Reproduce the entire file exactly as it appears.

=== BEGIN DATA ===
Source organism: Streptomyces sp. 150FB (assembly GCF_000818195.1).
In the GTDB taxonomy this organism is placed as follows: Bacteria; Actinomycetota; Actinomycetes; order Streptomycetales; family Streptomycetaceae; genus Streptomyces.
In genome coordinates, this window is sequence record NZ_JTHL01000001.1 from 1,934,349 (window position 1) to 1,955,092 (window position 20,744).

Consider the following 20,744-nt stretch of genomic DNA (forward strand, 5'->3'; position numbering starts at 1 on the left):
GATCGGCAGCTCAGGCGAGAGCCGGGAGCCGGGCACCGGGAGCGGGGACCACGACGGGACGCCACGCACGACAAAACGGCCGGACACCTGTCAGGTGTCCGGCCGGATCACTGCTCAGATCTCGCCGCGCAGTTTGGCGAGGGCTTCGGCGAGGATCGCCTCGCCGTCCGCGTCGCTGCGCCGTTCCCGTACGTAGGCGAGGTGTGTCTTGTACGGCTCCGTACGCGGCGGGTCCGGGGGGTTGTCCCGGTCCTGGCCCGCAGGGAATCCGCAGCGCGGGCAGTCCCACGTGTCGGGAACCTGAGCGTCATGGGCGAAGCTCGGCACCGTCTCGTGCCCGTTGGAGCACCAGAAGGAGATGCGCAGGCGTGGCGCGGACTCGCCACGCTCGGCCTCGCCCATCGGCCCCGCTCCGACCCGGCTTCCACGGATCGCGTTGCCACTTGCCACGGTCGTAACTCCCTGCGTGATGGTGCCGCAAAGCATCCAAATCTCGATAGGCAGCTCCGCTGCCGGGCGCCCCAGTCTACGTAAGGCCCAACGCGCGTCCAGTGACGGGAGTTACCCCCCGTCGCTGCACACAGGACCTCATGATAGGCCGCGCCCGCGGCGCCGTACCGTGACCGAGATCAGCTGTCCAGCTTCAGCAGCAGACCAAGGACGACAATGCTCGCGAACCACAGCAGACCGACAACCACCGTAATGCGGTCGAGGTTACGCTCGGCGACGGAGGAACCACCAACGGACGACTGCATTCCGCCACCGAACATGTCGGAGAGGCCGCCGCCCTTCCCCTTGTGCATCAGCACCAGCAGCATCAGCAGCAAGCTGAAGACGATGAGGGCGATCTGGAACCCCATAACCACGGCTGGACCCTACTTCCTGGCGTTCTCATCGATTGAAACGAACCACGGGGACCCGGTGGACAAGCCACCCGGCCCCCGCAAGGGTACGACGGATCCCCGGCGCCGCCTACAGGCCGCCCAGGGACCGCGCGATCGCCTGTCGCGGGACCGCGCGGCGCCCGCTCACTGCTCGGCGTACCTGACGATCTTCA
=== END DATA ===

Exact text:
Source organism: Streptomyces sp. 150FB (assembly GCF_000818195.1).
In the GTDB taxonomy this organism is placed as follows: Bacteria; Actinomycetota; Actinomycetes; order Streptomycetales; family Streptomycetaceae; genus Streptomyces.
In genome coordinates, this window is sequence record NZ_JTHL01000001.1 from 1,934,349 (window position 1) to 1,955,092 (window position 20,744).

Consider the following 20,744-nt stretch of genomic DNA (forward strand, 5'->3'; position numbering starts at 1 on the left):
GATCGGCAGCTCAGGCGAGAGCCGGGAGCCGGGCACCGGGAGCGGGGACCACGACGGGACGCCACGCACGACAAAACGGCCGGACACCTGTCAGGTGTCCGGCCGGATCACTGCTCAGATCTCGCCGCGCAGTTTGGCGAGGGCTTCGGCGAGGATCGCCTCGCCGTCCGCGTCGCTGCGCCGTTCCCGTACGTAGGCGAGGTGTGTCTTGTACGGCTCCGTACGCGGCGGGTCCGGGGGGTTGTCCCGGTCCTGGCCCGCAGGGAATCCGCAGCGCGGGCAGTCCCACGTGTCGGGAACCTGAGCGTCATGGGCGAAGCTCGGCACCGTCTCGTGCCCGTTGGAGCACCAGAAGGAGATGCGCAGGCGTGGCGCGGACTCGCCACGCTCGGCCTCGCCCATCGGCCCCGCTCCGACCCGGCTTCCACGGATCGCGTTGCCACTTGCCACGGTCGTAACTCCCTGCGTGATGGTGCCGCAAAGCATCCAAATCTCGATAGGCAGCTCCGCTGCCGGGCGCCCCAGTCTACGTAAGGCCCAACGCGCGTCCAGTGACGGGAGTTACCCCCCGTCGCTGCACACAGGACCTCATGATAGGCCGCGCCCGCGGCGCCGTACCGTGACCGAGATCAGCTGTCCAGCTTCAGCAGCAGACCAAGGACGACAATGCTCGCGAACCACAGCAGACCGACAACCACCGTAATGCGGTCGAGGTTACGCTCGGCGACGGAGGAACCACCAACGGACGACTGCATTCCGCCACCGAACATGTCGGAGAGGCCGCCGCCCTTCCCCTTGTGCATCAGCACCAGCAGCATCAGCAGCAAGCTGAAGACGATGAGGGCGATCTGGAACCCCATAACCACGGCTGGACCCTACTTCCTGGCGTTCTCATCGATTGAAACGAACCACGGGGACCCGGTGGACAAGCCACCCGGCCCCCGCAAGGGTACGACGGATCCCCGGCGCCGCCTACAGGCCGCCCAGGGACCGCGCGATCGCCTGTCGCGGGACCGCGCGGCGCCCGCTCACTGCTCGGCGTACCTGACGATCTTCA